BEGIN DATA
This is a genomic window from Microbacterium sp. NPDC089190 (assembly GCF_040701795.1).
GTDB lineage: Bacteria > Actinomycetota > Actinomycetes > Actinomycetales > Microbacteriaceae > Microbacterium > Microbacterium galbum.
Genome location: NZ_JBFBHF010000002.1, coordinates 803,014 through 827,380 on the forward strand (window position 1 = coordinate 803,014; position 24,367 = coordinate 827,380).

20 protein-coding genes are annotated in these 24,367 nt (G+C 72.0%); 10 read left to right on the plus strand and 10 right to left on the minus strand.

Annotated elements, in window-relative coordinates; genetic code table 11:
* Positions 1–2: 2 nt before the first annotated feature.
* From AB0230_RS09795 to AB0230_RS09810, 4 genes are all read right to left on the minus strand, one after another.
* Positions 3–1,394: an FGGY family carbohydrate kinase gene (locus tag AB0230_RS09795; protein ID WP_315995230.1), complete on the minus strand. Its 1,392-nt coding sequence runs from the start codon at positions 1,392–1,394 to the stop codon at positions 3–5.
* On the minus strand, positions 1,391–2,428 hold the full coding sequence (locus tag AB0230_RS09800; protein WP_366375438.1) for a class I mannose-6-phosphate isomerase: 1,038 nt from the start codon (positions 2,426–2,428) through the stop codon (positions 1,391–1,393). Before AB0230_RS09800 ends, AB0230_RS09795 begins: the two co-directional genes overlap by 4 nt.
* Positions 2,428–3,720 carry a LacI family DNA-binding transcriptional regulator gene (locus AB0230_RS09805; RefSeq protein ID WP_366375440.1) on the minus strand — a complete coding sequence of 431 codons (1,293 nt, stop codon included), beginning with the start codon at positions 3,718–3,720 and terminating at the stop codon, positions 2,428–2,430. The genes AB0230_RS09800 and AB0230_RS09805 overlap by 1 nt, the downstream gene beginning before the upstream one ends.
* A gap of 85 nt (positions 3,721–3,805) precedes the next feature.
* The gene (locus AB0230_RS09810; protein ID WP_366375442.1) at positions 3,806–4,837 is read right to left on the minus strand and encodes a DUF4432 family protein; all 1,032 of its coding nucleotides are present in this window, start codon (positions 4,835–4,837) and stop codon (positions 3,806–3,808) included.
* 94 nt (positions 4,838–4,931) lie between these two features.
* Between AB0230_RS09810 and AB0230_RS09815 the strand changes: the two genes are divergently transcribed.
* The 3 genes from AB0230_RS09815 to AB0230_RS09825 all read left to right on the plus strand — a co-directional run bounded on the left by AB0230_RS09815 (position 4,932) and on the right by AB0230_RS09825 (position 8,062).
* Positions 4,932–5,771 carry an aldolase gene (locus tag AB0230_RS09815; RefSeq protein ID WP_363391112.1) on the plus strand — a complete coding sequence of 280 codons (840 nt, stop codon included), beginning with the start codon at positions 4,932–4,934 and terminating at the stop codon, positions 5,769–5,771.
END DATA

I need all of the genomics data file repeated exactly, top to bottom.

This is a genomic window from Microbacterium sp. NPDC089190 (assembly GCF_040701795.1).
GTDB lineage: Bacteria > Actinomycetota > Actinomycetes > Actinomycetales > Microbacteriaceae > Microbacterium > Microbacterium galbum.
Genome location: NZ_JBFBHF010000002.1, coordinates 803,014 through 827,380 on the forward strand (window position 1 = coordinate 803,014; position 24,367 = coordinate 827,380).

20 protein-coding genes are annotated in these 24,367 nt (G+C 72.0%); 10 read left to right on the plus strand and 10 right to left on the minus strand.

Annotated elements, in window-relative coordinates; genetic code table 11:
* Positions 1–2: 2 nt before the first annotated feature.
* From AB0230_RS09795 to AB0230_RS09810, 4 genes are all read right to left on the minus strand, one after another.
* Positions 3–1,394: an FGGY family carbohydrate kinase gene (locus tag AB0230_RS09795; protein ID WP_315995230.1), complete on the minus strand. Its 1,392-nt coding sequence runs from the start codon at positions 1,392–1,394 to the stop codon at positions 3–5.
* On the minus strand, positions 1,391–2,428 hold the full coding sequence (locus tag AB0230_RS09800; protein WP_366375438.1) for a class I mannose-6-phosphate isomerase: 1,038 nt from the start codon (positions 2,426–2,428) through the stop codon (positions 1,391–1,393). Before AB0230_RS09800 ends, AB0230_RS09795 begins: the two co-directional genes overlap by 4 nt.
* Positions 2,428–3,720 carry a LacI family DNA-binding transcriptional regulator gene (locus AB0230_RS09805; RefSeq protein ID WP_366375440.1) on the minus strand — a complete coding sequence of 431 codons (1,293 nt, stop codon included), beginning with the start codon at positions 3,718–3,720 and terminating at the stop codon, positions 2,428–2,430. The genes AB0230_RS09800 and AB0230_RS09805 overlap by 1 nt, the downstream gene beginning before the upstream one ends.
* A gap of 85 nt (positions 3,721–3,805) precedes the next feature.
* The gene (locus AB0230_RS09810; protein ID WP_366375442.1) at positions 3,806–4,837 is read right to left on the minus strand and encodes a DUF4432 family protein; all 1,032 of its coding nucleotides are present in this window, start codon (positions 4,835–4,837) and stop codon (positions 3,806–3,808) included.
* 94 nt (positions 4,838–4,931) lie between these two features.
* Between AB0230_RS09810 and AB0230_RS09815 the strand changes: the two genes are divergently transcribed.
* The 3 genes from AB0230_RS09815 to AB0230_RS09825 all read left to right on the plus strand — a co-directional run bounded on the left by AB0230_RS09815 (position 4,932) and on the right by AB0230_RS09825 (position 8,062).
* Positions 4,932–5,771 carry an aldolase gene (locus tag AB0230_RS09815; RefSeq protein ID WP_363391112.1) on the plus strand — a complete coding sequence of 280 codons (840 nt, stop codon included), beginning with the start codon at positions 4,932–4,934 and terminating at the stop codon, positions 5,769–5,771.